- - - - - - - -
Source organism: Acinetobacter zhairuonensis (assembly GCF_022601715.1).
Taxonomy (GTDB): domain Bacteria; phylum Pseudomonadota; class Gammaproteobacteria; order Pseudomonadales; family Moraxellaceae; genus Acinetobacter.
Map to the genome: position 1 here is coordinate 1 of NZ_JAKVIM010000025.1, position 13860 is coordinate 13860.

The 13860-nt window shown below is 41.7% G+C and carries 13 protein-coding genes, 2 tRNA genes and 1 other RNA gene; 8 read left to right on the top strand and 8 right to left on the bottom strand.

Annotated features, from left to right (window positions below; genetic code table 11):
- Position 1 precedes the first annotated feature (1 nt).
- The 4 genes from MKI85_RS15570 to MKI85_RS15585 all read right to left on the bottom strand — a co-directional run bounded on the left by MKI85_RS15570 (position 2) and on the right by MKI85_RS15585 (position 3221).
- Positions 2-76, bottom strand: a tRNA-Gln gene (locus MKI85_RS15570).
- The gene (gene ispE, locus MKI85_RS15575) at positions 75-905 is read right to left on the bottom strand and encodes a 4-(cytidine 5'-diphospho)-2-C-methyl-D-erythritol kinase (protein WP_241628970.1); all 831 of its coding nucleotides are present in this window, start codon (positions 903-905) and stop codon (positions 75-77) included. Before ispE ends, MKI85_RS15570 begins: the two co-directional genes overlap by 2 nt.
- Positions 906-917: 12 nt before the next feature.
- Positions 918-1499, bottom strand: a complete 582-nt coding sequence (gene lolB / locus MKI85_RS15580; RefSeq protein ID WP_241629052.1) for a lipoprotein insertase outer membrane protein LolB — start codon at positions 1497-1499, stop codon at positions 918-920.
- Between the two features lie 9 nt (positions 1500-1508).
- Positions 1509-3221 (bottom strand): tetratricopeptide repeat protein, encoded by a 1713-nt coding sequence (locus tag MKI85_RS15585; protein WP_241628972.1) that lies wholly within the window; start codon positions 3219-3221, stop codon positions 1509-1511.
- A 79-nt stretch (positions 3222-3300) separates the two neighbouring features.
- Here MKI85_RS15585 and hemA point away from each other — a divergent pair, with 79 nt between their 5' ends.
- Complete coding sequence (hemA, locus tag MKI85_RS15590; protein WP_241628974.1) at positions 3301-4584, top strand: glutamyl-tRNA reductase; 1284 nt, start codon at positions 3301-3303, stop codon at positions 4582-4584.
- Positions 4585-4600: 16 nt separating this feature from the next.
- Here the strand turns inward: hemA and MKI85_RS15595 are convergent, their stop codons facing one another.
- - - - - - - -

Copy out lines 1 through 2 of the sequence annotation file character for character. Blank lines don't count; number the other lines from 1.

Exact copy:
Source organism: Acinetobacter zhairuonensis (assembly GCF_022601715.1).
Taxonomy (GTDB): domain Bacteria; phylum Pseudomonadota; class Gammaproteobacteria; order Pseudomonadales; family Moraxellaceae; genus Acinetobacter.